“National and Labour can spend all the time it wants arguing over whether The National Party’s policy of Tax Indexation
is in or out – but the argument should be about whether this is good public policy. ACT says it’s not,” says ACT Leader
and Finance spokesperson David Seymour.
“Tax bracket indexation a good start, but at the end of the day it’s exactly what it sounds like. Labour's policy
adjusted for inflation. It’s not a tax cut. It’s tax tinkering that effectively freezes Labour policy in time.
“Either Labour's polices are a failure and we need real change, or Labour are doing a good job and we just need to
tinker. It cannot be both. Tax changes are a good start, but the change has to be real.
“When our productivity growth is in the tank, the median wage gap with Australia is nearing $25,000, young people are
leaving in droves, it’s time for real change.
“ACT exists to create better public policy. Tinkering around the edges might make you look busy, but it doesn’t improve
New Zealanders lives.
“Successive Labour and National Governments have made our tax system more complex and less efficient – we now have six
“The result is endless opportunity for tax avoidance, and that is not productive activity. Psychologically, it tells you
that the money is not yours. We tell kids to study hard, work hard, save hard and invest carefully. Then the
Government’s tax system ensnares them in a labyrinth of punishment. Talk about mixed messages.
“ACT is the only party that has released a fully costed Alternative Budget. ACT’s Alternative Budget for Real Change
shows how the Government could reduce spending without touching any frontline service, and then deliver significant tax
cuts to middle income New Zealanders.
“ACT’s Budget adds $1.5 billion of new spending for paying good teachers more, matching Australia with defence at two
per cent of GDP, and sharing GST on construction with local councils to get housing built.
“That allows $3.3 billion of tax cuts, reducing the middle income tax rate down from 30c to 17.5c in the first year. A
Nurse with one child, for example, earning $70,000 would receive around $2,300 in tax relief.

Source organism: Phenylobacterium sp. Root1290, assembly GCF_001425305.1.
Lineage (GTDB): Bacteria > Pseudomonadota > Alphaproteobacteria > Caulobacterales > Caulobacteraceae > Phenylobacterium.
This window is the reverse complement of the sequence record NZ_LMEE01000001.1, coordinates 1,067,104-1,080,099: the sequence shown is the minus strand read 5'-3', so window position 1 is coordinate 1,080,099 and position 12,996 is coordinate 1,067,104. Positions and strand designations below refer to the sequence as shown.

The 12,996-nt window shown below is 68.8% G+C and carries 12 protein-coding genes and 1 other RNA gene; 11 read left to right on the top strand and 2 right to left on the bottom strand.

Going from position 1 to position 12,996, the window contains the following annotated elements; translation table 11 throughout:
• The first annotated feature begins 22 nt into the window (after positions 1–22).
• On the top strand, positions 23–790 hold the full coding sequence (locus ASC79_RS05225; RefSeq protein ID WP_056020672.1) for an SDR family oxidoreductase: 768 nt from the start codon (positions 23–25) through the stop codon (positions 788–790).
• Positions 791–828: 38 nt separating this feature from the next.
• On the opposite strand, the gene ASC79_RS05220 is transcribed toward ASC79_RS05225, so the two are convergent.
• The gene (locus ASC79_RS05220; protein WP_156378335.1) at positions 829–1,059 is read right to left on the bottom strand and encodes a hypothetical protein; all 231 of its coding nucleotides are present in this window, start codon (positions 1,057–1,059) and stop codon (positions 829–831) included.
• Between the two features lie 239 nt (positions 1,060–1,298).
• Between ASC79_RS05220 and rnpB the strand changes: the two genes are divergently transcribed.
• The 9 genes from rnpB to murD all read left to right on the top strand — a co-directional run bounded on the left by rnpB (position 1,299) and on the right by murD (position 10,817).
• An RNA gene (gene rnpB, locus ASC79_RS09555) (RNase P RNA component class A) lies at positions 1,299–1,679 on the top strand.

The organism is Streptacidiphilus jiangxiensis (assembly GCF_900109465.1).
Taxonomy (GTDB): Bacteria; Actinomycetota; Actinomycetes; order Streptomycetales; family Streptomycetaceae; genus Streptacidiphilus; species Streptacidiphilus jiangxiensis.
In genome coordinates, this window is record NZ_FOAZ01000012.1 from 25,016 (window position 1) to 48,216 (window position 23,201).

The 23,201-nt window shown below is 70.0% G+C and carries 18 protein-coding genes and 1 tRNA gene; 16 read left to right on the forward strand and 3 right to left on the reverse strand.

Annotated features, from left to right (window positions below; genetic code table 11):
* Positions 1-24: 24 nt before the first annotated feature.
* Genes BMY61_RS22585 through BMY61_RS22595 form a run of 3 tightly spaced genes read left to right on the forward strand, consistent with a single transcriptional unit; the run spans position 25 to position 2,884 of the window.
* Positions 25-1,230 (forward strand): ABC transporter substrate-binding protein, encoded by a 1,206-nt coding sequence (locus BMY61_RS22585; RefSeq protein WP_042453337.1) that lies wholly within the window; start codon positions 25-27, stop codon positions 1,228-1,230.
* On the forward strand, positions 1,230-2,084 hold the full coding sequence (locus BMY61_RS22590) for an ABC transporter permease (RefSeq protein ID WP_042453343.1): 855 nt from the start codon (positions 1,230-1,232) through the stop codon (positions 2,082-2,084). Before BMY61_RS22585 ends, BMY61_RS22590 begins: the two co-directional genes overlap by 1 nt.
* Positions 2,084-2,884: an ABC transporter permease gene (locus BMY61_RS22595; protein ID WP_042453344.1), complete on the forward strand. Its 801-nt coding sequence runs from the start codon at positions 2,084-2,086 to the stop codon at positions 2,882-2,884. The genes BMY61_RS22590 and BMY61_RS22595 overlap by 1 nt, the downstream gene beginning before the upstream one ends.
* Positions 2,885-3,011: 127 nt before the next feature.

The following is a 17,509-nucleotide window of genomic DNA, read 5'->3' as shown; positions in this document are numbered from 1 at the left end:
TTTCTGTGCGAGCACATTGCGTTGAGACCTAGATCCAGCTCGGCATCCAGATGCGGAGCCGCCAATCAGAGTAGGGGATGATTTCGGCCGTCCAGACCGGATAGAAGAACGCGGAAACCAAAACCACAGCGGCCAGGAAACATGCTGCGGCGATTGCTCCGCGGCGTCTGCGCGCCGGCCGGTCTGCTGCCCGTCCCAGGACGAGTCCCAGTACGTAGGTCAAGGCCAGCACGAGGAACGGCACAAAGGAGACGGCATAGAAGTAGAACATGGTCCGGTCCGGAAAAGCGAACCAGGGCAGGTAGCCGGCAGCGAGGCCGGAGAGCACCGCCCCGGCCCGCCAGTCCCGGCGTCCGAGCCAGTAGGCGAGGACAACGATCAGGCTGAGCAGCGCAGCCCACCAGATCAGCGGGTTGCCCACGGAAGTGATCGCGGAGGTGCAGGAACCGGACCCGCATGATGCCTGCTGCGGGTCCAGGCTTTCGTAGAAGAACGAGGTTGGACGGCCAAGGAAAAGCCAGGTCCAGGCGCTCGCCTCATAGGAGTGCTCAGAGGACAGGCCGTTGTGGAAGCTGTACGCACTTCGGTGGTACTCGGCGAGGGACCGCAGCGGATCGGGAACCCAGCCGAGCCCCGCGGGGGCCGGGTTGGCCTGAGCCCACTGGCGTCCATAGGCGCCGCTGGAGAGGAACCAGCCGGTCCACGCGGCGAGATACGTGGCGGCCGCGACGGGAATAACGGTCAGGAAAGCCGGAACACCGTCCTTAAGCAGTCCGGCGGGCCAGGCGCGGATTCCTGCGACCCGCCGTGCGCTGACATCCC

“People earning between $2,000 and $48,000 will get a Low and Middle Income Tax Offset of up to $800 that offsets the
additional $980 in income tax. They will also receive an additional $253 in carbon tax refunds for every person in their
household, leaving them better off overall. ACT’s tax swap leaves everybody better off.
“The net effect of these changes is that ACT’s changes reduce the deficit by $2.3 billion in the Financial Year 2022/23.
The net effect is a reduction in fiscal impulse, pulling back inflation.
“Subsequent further tax cuts, reducing the 33 per cent rate to align with the Company Tax Rate of 28 per cent, would be
implemented as soon as inflationary and fiscal conditions permit. Implementing them in Financial Year 2023/24 would
allow a Government following ACT’s budget to return to Surplus by 2024/25 on current forecasts.
“Importantly, our plan results in operating allowances that exceed Labour’s from Budget 2021 in most years and equal
theirs from Budget 2022 in 2023/24. We are able to deliver tax cuts without touching a single nurse, teacher, or front
line public servant. In fact, they will all be better off thanks to ACT”s tax relief.
“However, tax cuts are not only possible, they are essential if New Zealand is going to break out of its post-COVID funk
and become competitive in a world crying out for investment and talent.
“Our plan for a simple, fair and competitive tax system would reduce the fiscal impulse – whether fiscal policy is
adding to or subtracting from inflation – below Labour’s in the first year and get to surplus in 2024/25.
“We are retaining the option of delaying the cut in the 33 per cent rate to 28 per cent if inflationary conditions
continue for longer than expected. However, our goal is a two-rate income tax system by 2023/24.
“We need to put the values of aspiration in our tax system, making it fairer, simpler and more competitive. It’s not
only possible, it’s essential.
“It’s time to stop arguing whether indexation is in our out and agree the policy is not up to the challenges we face.”